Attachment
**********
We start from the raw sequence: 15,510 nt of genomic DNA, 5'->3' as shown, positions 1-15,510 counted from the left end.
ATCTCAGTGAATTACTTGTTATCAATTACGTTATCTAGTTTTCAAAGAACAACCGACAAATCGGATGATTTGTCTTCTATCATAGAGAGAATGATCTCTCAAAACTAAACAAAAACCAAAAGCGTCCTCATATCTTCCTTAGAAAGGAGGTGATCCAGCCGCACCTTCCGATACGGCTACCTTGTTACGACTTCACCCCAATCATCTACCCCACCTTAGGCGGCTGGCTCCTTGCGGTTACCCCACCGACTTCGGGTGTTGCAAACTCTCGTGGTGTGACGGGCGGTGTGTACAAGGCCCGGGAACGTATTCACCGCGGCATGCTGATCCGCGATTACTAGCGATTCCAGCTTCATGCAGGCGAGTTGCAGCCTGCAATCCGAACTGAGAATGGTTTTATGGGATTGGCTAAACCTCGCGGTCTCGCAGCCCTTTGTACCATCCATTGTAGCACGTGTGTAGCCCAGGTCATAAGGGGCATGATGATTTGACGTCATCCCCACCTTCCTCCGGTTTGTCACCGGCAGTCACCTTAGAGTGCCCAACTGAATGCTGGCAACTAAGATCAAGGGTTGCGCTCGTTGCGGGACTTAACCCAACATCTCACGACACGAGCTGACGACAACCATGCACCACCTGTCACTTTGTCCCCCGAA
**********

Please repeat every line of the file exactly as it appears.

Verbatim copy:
We start from the raw sequence: 15,510 nt of genomic DNA, 5'->3' as shown, positions 1-15,510 counted from the left end.
ATCTCAGTGAATTACTTGTTATCAATTACGTTATCTAGTTTTCAAAGAACAACCGACAAATCGGATGATTTGTCTTCTATCATAGAGAGAATGATCTCTCAAAACTAAACAAAAACCAAAAGCGTCCTCATATCTTCCTTAGAAAGGAGGTGATCCAGCCGCACCTTCCGATACGGCTACCTTGTTACGACTTCACCCCAATCATCTACCCCACCTTAGGCGGCTGGCTCCTTGCGGTTACCCCACCGACTTCGGGTGTTGCAAACTCTCGTGGTGTGACGGGCGGTGTGTACAAGGCCCGGGAACGTATTCACCGCGGCATGCTGATCCGCGATTACTAGCGATTCCAGCTTCATGCAGGCGAGTTGCAGCCTGCAATCCGAACTGAGAATGGTTTTATGGGATTGGCTAAACCTCGCGGTCTCGCAGCCCTTTGTACCATCCATTGTAGCACGTGTGTAGCCCAGGTCATAAGGGGCATGATGATTTGACGTCATCCCCACCTTCCTCCGGTTTGTCACCGGCAGTCACCTTAGAGTGCCCAACTGAATGCTGGCAACTAAGATCAAGGGTTGCGCTCGTTGCGGGACTTAACCCAACATCTCACGACACGAGCTGACGACAACCATGCACCACCTGTCACTTTGTCCCCCGAA